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Enterprise network

Enabling students to stay connected

IIT-Kharagpur has set up a converged IP network throughout its campus and introduced a host of applications to make education a fulfilling experience for its students

The Indian Institute of Technology-Kharagpur (IIT-K) wanted to deliver educational content to its students in a more flexible and organised manner, and decided to use IT as the enabler. With the assistance of its alumni, the institute set up a campus-wide converged IP network with over 4,000 access points that cover every hostel room.

The network offers multi-layered switched QoS, video-on-demand, multicast video, and the ability to host IP telephony in the future. The new multimedia-friendly network gives the 5,000 students on the campus unrestricted access to the network from their rooms without the need to be physically present at specific locations.

Strategic Need

One of the most reputed educational institutes in India, IIT-K recognises that information networks have emerged as strategic assets, and are a critical element for delivering education and services. The institute felt the need to provide state-of-art IP networking which could enhance the quality of the educational experience.

The objectives were to deliver live lectures and screen events with the help of IP multicasting, deliver high-quality video-on-demand to students’ hostels without affecting the network performance and bandwidth, standardise repetitive courses through video-on-demand, and provide opportunities to students and staff to pursue fields of individual interest in addition to standard course curriculum.

In a gesture of goodwill, the 2000-2001 alumni of IIT-K, many of whom are successful professionals in Silicon Valley, decided to provide funds for networking the student hostels on campus.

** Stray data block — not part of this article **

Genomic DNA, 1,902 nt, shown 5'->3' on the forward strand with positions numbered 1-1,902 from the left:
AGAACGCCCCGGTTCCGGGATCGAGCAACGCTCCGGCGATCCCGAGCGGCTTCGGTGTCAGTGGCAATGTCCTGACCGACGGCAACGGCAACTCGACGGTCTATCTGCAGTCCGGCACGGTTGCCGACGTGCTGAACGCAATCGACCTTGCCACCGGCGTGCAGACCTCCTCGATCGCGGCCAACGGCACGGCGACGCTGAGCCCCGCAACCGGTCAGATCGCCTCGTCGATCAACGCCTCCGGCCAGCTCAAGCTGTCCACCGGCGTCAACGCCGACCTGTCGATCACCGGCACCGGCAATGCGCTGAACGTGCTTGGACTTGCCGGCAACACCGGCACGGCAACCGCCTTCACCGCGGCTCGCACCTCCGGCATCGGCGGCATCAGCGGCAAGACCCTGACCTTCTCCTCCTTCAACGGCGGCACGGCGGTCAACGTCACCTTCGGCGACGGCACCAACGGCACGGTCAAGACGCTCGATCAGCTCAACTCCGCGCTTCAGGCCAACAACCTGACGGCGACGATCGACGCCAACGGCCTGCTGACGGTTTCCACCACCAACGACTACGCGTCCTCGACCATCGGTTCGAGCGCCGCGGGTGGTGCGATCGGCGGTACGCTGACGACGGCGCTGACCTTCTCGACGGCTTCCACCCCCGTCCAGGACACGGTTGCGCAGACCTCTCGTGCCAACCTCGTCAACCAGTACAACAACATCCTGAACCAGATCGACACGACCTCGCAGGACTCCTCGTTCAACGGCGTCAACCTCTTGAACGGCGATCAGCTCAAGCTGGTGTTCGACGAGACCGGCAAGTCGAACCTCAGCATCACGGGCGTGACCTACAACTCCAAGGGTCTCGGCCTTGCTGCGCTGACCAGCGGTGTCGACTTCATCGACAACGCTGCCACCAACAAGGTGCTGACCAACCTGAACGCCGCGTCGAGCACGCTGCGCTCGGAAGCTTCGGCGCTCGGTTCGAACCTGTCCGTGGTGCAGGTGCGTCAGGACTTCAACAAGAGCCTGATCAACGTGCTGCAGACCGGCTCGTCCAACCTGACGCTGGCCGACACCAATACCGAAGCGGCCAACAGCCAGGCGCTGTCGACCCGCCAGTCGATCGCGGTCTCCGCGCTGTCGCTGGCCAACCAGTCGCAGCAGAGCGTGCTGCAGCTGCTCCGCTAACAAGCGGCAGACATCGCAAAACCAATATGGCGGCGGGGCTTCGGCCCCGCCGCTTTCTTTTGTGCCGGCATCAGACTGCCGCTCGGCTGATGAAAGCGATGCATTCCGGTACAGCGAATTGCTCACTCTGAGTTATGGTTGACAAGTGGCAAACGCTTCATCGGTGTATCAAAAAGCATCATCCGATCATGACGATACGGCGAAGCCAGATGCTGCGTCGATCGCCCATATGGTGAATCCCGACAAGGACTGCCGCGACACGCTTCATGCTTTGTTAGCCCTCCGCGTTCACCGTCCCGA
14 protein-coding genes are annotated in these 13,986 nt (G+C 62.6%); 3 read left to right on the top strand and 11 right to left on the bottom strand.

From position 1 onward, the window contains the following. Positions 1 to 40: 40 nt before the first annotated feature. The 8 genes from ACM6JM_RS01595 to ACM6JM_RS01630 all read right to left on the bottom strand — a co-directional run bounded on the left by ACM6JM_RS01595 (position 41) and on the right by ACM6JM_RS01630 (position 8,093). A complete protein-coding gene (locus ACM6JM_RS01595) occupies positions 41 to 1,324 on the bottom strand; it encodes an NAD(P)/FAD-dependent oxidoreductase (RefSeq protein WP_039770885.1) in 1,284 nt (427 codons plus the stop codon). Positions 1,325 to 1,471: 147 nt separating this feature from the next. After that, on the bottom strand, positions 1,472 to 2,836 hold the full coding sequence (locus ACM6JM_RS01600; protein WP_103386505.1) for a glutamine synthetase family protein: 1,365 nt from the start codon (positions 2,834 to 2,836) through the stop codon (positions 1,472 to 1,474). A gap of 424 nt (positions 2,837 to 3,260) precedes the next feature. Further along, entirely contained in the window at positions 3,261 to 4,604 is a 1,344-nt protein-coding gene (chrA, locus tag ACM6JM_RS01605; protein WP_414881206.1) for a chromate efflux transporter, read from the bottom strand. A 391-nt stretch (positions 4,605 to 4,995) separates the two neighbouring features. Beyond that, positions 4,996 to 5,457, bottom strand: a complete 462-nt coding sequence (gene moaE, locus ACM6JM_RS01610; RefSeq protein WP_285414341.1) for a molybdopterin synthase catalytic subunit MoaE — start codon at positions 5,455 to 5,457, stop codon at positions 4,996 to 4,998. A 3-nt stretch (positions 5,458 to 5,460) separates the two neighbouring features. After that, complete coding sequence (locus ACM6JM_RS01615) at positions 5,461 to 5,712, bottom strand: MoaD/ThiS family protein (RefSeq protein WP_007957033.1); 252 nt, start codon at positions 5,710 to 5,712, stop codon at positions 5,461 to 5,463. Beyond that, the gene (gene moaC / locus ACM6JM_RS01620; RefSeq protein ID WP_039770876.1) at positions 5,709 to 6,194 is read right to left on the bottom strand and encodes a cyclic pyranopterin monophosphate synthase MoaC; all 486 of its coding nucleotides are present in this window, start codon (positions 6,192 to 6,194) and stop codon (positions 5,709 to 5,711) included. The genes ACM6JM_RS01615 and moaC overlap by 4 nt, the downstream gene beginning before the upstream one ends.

In A Nutshell
  • The organisation: The Indian Institute of Technology-Kharagpur is an old and prestigious institute that offers education to students who aspire to be scientists and engineers.
  • The need: The institute wanted to offer its students access to a world-class network infrastructure, and deliver educational content to its students in a more flexible and organised manner.
  • The solution: With help from its alumni, the institute set up a campus-wide converged IP network with over 4,000 access points covering all the hostel rooms. The network offers multi-layered switched QoS, video-on-demand, multicast video, and the ability to host IP telephony in future.
  • The benefits: The network has given 5,000 students on campus access to the network from their rooms. This promotes self-education and learning, and allows choice of development in fields of individual interest. It also provides access to the network without the need to be physically present at a specific location.

Planned Network

The campus already had a network based on Ethernet and ATM technology. Untouched by the network were 14 hostels in the campus. Each hostel is divided into two parts with 14 to 16 wings in each part. Each wing has 32 to 48 rooms per floor.

There was a suggestion to have a common room in the hostel with network outlets for all to share, but this would have created other problems since there were a large number of students. Another idea was to build a large network that would encompass all areas of the campus.

Planning and designing a network of this scale gave rise to a number of considerations which had to be kept in mind. They were:

The type of applications—there were plans to offer applications such as IP-TV through multicasting, video-on-demand, and mpeg2- and mpeg4-based live speeches, events and lectures.

Size of content—each presentation comprised rich audio and visual elements and was as long as an hour. As a result, the size of each file was large.

Geographical spread—the hostel buildings were spread over an area of 2.5 to 3 square kilometres.

Utilisation would be the heaviest in the evening after classes.

“Based on these considerations, the network design had to accommodate a robust backbone, high switching capacity, and strong load-balancing capabilities. It had to offer QoS so that traffic in one VLAN would not affect traffic of the other wing and the entire network,” explained Prof S Kumar, Faculty Member, Mechanical Engineering Department, IIT-K.